Wayne Fuller is a commercial beekeeper with a community heart. He is chairperson of BQUAL Australia, and his brother is president of the Apiarist Association North Coast Branch. We reached out to Wayne after learning of the incredible loss they witnessed and experienced.

“We lost more than 1,000 hives, which will result in a 90% reduction of honey production. We are looking at bee health and bee nutrition right now (as the flowering trees are all burnt). We lost 1,300; 900 were burnt, 400 were lost (from the tonnes of water being dumped from the air to put the fire out)... (which) washed debris into the entrances and (the bees) couldn't get out. But we would have lost a lot more if it didn’t happen. Bees become very disoriented after the heat and smoke and we lost hundreds from that.”

Wayne said that the hardest part of it all was the damage to the wildlife.

“We can rebuild the bees, we can get the bees back. But the hardest part was the animals. (In the bush) normally we see a lot of happy wildlife, but when we went back in to try to clean up after the fires and we saw the amount of damaged and dead wildlife, that was by far the worse.There’s some heart wrenching stories out there, and if we hear about them (happening to other beekeepers), we give them a phone call and check in and ask if they are ok. And that has also come back to us.

Like the offer from (Flow) with the brood boxes, I’m really appreciative of that. Thank you to the Flow Hive team. They are painted and ready to go out in the new season. We are breeding bees, and then we’ll split them and make more hives.”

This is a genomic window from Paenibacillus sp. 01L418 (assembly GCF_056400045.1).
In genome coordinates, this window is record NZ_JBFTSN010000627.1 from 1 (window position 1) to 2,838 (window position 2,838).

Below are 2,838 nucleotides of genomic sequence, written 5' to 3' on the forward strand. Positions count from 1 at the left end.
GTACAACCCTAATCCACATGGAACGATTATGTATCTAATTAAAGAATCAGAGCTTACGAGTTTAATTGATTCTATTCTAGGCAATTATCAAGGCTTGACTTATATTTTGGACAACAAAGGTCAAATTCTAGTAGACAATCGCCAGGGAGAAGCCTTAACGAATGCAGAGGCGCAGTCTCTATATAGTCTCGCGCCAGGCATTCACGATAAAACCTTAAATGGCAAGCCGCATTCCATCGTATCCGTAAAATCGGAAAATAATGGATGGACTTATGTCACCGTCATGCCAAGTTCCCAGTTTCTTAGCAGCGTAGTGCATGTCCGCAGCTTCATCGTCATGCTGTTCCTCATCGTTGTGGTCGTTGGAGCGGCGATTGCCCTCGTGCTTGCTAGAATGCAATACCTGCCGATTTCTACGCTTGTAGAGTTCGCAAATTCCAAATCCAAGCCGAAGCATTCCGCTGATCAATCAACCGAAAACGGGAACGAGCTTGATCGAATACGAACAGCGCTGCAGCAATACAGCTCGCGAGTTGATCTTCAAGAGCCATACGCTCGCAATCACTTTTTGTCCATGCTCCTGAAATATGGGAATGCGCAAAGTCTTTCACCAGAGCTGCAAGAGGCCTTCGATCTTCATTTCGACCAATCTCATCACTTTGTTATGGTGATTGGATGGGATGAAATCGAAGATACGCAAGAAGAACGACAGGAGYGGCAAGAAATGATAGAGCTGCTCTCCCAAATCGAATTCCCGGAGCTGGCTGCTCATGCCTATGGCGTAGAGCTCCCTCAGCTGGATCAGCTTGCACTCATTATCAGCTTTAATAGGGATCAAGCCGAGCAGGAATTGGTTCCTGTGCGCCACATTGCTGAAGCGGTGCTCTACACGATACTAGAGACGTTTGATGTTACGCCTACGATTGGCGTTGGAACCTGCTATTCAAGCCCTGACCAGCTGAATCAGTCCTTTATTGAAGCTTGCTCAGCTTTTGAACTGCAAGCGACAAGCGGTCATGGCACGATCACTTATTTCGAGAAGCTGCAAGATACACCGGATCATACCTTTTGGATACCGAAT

Wayne told us about how they are rebuilding.

Although they had dabbled in pollination services for some years, they had to pivot fairly quickly to keep the business going.

“For our business there has been a change around... we have gone from being a major honey producer 250-300 tonnes per year, to going into pollination work as there is less honey available….honey is going to be harder on a commercial scale for the next few years.

Some of the bush is recovering not too bad, but some of the sites are that badly burnt, it's not just the bees, it's the native animals, they are saying that well in excess of ½ million native animals (have been) lost. We are putting in submission to try and help get policy change in land management. We’ve got to go back to how it was managed by the traditional owners.”